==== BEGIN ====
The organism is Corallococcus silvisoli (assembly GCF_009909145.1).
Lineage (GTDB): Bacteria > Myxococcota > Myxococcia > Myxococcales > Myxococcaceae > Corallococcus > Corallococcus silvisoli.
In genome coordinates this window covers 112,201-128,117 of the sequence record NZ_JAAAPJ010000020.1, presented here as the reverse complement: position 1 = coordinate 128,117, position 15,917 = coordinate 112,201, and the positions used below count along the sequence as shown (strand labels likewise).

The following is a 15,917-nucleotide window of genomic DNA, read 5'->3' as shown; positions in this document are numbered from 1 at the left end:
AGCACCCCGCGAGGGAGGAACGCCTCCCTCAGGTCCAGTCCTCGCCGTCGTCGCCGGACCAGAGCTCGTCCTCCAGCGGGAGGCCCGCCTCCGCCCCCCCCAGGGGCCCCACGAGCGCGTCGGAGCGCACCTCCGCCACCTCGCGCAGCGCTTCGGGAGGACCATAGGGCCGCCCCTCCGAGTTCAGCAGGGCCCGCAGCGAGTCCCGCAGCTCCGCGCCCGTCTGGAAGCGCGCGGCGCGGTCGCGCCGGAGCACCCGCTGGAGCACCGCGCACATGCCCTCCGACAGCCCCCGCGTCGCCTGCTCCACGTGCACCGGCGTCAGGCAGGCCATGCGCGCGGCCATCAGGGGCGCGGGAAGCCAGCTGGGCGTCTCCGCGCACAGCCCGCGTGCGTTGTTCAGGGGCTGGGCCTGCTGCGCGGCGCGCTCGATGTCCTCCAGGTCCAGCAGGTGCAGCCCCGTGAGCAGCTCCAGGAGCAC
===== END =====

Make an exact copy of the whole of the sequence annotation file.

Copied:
The organism is Corallococcus silvisoli (assembly GCF_009909145.1).
Lineage (GTDB): Bacteria > Myxococcota > Myxococcia > Myxococcales > Myxococcaceae > Corallococcus > Corallococcus silvisoli.
In genome coordinates this window covers 112,201-128,117 of the sequence record NZ_JAAAPJ010000020.1, presented here as the reverse complement: position 1 = coordinate 128,117, position 15,917 = coordinate 112,201, and the positions used below count along the sequence as shown (strand labels likewise).

The following is a 15,917-nucleotide window of genomic DNA, read 5'->3' as shown; positions in this document are numbered from 1 at the left end:
AGCACCCCGCGAGGGAGGAACGCCTCCCTCAGGTCCAGTCCTCGCCGTCGTCGCCGGACCAGAGCTCGTCCTCCAGCGGGAGGCCCGCCTCCGCCCCCCCCAGGGGCCCCACGAGCGCGTCGGAGCGCACCTCCGCCACCTCGCGCAGCGCTTCGGGAGGACCATAGGGCCGCCCCTCCGAGTTCAGCAGGGCCCGCAGCGAGTCCCGCAGCTCCGCGCCCGTCTGGAAGCGCGCGGCGCGGTCGCGCCGGAGCACCCGCTGGAGCACCGCGCACATGCCCTCCGACAGCCCCCGCGTCGCCTGCTCCACGTGCACCGGCGTCAGGCAGGCCATGCGCGCGGCCATCAGGGGCGCGGGAAGCCAGCTGGGCGTCTCCGCGCACAGCCCGCGTGCGTTGTTCAGGGGCTGGGCCTGCTGCGCGGCGCGCTCGATGTCCTCCAGGTCCAGCAGGTGCAGCCCCGTGAGCAGCTCCAGGAGCAC